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From André Warnier ...@ice-sa.com>
Subject Re: HTTP status 404
Date Wed, 08 Dec 2010 21:35:34 GMT
Lava Saleem wrote:
> Hi everyone,
> I have  a single page html file with java script embadded in it, I have
> created a war file for it and deployed it successfully but when I click on
> the page I get the below error, the structure of my war file is the
> following
> 
> webapp --> filename --> WEB-INF--> filename.htm  + web.xml + META-INF
> +  classes + lib
> 
> I did not modify the web.xml since I don't need the servlets do I need to
> modify anything?
> 
> HTTP status 404
> description the requested resource (/filename/)is not available
> 

Hi.
Except the 404 error which your are getting, not much above makes any sense at all.

So it is better to forget all that, and start new.
You really have to learn to walk before you can run.

First, consider the directory structure of a standard Tomcat installation :

(CATALINA_HOME)
(=CATALINA_BASE)
       |
       |- bin (tomcat "programs" and scripts)
       |- conf (configuration files)
       |- lib (global library files)
       |- logs (logfiles)
       |- webapps (* web applications *)
             |- ROOT  (the special, top-level, default web application)
             |- app1 (a web application)
             |- app2 (another web application)
             |- ...
             |- lastapp (another web application)

In the above, "(CATALINA_HOME)" represents the top directory of your Tomcat installation,

the one under which the rest of Tomcat is found.
For example, on your system it may be "C:\tomcat" or "C:\program files\Apache Software 
Foundation\tomcat6.0" or "/usr/share/tomcat6" or "/usr/local/tomcat6" or whatever.

The "webapps" sub-directory is what is important for you now.  That is where you will put

"web applications", composed of static html pages (with or without javascript in them), 
JSP pages (special html pages with embedded Java code), java servlets (compiled java 
applications), etc..

The ROOT web application is special.  It is the "default application".
When you use a URL like : http://yourserver.yourcompany.com/abc.html
Tomcat is going to look for "abc.html" under the webapps/ROOT directory.

The other subdirectories under "webapps" are each one separate web application.
To access for example the application named "app1", you will have to use a URL starting 
with "http://yourserver.yourcompany.com/app1/...."
For example, if you place a html page named "xyz.html" in the subdirectory 
(CATALINA_HOME)/webapps/app1, then the URL to call it up will be
http://yourserver.yourcompany.com/app1/xyz.html

Under such a web application directory like ../webapps/app1, there is also a structure.
It looks like this :

(CATALINA_HOME)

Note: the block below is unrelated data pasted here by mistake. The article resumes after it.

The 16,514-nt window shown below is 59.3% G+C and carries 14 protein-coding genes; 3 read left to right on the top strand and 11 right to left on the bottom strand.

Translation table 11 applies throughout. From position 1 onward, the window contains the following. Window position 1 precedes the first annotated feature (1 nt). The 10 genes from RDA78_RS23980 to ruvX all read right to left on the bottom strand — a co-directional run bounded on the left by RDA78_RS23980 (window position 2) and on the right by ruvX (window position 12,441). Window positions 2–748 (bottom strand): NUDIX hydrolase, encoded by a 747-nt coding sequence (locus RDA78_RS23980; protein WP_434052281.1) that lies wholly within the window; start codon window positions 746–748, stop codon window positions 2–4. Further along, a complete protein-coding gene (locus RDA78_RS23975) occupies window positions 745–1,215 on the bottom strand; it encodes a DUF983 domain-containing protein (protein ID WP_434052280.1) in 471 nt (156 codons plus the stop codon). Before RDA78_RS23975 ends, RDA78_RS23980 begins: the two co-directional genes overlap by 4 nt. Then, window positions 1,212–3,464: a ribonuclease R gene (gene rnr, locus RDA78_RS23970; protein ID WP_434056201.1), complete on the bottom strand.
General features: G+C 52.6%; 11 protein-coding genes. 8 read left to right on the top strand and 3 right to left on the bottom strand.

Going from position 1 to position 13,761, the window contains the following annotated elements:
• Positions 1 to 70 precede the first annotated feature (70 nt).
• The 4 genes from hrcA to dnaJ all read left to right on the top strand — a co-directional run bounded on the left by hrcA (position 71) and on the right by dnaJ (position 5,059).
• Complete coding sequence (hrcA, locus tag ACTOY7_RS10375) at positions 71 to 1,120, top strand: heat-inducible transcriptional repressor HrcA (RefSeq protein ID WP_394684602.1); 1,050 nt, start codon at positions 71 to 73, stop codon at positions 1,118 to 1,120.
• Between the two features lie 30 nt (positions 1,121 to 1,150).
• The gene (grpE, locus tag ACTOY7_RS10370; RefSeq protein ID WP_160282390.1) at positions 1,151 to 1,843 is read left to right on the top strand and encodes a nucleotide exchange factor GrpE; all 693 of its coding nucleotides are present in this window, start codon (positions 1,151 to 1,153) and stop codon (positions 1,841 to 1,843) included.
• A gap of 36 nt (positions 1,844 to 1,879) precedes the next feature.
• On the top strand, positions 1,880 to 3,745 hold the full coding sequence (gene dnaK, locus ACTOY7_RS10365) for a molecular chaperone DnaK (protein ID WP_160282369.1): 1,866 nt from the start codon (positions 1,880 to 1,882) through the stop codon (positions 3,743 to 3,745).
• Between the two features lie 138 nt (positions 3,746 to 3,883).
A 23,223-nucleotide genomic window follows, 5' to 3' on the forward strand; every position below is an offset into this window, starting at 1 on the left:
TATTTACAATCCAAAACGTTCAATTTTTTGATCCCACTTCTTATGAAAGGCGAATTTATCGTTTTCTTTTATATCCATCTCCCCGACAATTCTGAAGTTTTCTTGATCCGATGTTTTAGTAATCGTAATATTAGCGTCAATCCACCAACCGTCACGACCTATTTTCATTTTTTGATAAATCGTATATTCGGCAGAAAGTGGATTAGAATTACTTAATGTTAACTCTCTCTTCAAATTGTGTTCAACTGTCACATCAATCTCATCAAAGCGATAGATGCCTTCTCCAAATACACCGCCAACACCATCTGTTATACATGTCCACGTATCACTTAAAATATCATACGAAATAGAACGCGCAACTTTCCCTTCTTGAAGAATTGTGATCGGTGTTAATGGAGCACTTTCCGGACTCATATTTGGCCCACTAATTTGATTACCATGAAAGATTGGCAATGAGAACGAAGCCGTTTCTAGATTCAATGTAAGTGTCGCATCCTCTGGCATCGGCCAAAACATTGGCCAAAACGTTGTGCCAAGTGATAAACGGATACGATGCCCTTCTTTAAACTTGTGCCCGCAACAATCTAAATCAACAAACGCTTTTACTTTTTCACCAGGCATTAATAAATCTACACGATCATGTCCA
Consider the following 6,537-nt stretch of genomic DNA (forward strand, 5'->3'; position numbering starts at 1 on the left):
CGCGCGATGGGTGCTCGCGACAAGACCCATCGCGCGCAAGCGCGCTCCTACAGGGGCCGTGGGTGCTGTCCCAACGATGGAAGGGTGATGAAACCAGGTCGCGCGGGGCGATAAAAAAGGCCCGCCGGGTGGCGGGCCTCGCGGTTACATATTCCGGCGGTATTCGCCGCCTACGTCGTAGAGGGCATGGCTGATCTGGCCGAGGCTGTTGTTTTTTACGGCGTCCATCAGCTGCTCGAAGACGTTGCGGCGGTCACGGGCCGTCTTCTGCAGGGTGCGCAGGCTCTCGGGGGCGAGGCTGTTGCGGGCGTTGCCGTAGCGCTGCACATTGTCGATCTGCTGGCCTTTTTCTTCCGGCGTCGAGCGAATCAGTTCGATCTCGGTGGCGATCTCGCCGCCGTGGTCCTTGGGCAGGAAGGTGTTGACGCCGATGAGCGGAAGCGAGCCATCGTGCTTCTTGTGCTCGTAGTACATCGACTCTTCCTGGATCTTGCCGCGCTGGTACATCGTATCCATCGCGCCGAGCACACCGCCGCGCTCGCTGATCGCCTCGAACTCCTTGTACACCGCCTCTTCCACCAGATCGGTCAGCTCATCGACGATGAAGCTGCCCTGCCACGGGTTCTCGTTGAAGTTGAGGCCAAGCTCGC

(=CATALINA_BASE)
       |- webapps (* dir, top of all web applications *)
             |
             |- app1 (dir, contains the web application named "app1")
                 - public files (html etc..)
                 - WEB-INF (directory)
                      |- files (private)
                      |- web.xml (configuration file for the application)
                      |- classes (dir.)
                            |- compiled java classes, like servlets
                      |- lib (dir)
                            |- java libraries for this webapp
                 - META-INF (dir.)
                      |- context.xml (more settings for the application)

Basically everything under "app1" is optional.  Tomcat will supply a default if needed.
Of course, you will want at least one file under there, to make the execise meaningful.

What is in the sub-directories WEB-INF and META-INF, can never be obtained directly by a 
browser. Tomcat will not allow it.
So if you enter the following URL in the browser :
http://yourserver.yourcompany.com/app1/WEB-INF/something
Tomcat will respond with an error, even if "something" exists.


But to start, I suggest that you just
- stop tomcat
- create a new sub-directory under ../webapps/, for example "myapp".
- under that subdirectory, place a file called "myfile.html"
- verify that the ownership and permissions of these files are such that the Tomcat user 
can read them
- start Tomcat
- in the browser, enter the URL : http://yourserver.yourcompany.com/myapp/myfile.html
and enjoy.

Now play around with the above :
- create another page "mypage2.html", place it alongside "myfile.html", start Tomcat and 
call up the new page in the browser.
- then stop Tomcat again, and create another subdirectory under "webapps", put something 
there, start Tomcat and call it up with the browser.
- then stop Tomcat again, create a sub-directory "WEB-INF" under one of your webapps, put

something in it, start Tomcat and try to call up that file.

When you understand exactly how that works, then go read this page (again) :
http://tomcat.apache.org/tomcat-6.0-doc/appdev/deployment.html

And then you should come back for more questions about how to make .war files and deploy 
them properly.
(tip : a .war file is just a zip file with the same content as the "app1" subdirectory 
above.  It has to be named "app1.war", and you have to copy it under /webapps/ for Tomcat

to understand what you want).


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